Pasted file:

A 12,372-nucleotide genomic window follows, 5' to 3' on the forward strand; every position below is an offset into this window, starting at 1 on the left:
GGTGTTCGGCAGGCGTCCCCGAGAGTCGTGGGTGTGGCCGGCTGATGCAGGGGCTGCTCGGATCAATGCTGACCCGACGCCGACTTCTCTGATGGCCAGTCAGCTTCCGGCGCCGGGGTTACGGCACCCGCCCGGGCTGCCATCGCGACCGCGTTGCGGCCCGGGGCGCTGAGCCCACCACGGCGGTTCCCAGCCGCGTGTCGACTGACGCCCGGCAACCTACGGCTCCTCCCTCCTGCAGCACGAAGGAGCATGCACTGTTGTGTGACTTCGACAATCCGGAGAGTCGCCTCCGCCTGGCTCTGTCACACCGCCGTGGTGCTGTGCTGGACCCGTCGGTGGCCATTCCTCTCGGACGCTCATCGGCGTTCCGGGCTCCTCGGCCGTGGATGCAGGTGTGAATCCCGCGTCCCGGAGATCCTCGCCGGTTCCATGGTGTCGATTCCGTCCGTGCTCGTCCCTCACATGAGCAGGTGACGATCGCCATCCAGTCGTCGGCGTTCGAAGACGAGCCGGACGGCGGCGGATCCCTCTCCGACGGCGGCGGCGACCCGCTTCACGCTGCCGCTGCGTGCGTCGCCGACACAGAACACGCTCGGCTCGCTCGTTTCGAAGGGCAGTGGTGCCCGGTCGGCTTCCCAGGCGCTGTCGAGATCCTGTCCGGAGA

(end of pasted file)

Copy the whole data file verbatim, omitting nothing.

A 12,372-nucleotide genomic window follows, 5' to 3' on the forward strand; every position below is an offset into this window, starting at 1 on the left:
GGTGTTCGGCAGGCGTCCCCGAGAGTCGTGGGTGTGGCCGGCTGATGCAGGGGCTGCTCGGATCAATGCTGACCCGACGCCGACTTCTCTGATGGCCAGTCAGCTTCCGGCGCCGGGGTTACGGCACCCGCCCGGGCTGCCATCGCGACCGCGTTGCGGCCCGGGGCGCTGAGCCCACCACGGCGGTTCCCAGCCGCGTGTCGACTGACGCCCGGCAACCTACGGCTCCTCCCTCCTGCAGCACGAAGGAGCATGCACTGTTGTGTGACTTCGACAATCCGGAGAGTCGCCTCCGCCTGGCTCTGTCACACCGCCGTGGTGCTGTGCTGGACCCGTCGGTGGCCATTCCTCTCGGACGCTCATCGGCGTTCCGGGCTCCTCGGCCGTGGATGCAGGTGTGAATCCCGCGTCCCGGAGATCCTCGCCGGTTCCATGGTGTCGATTCCGTCCGTGCTCGTCCCTCACATGAGCAGGTGACGATCGCCATCCAGTCGTCGGCGTTCGAAGACGAGCCGGACGGCGGCGGATCCCTCTCCGACGGCGGCGGCGACCCGCTTCACGCTGCCGCTGCGTGCGTCGCCGACACAGAACACGCTCGGCTCGCTCGTTTCGAAGGGCAGTGGTGCCCGGTCGGCTTCCCAGGCGCTGTCGAGATCCTGTCCGGAGA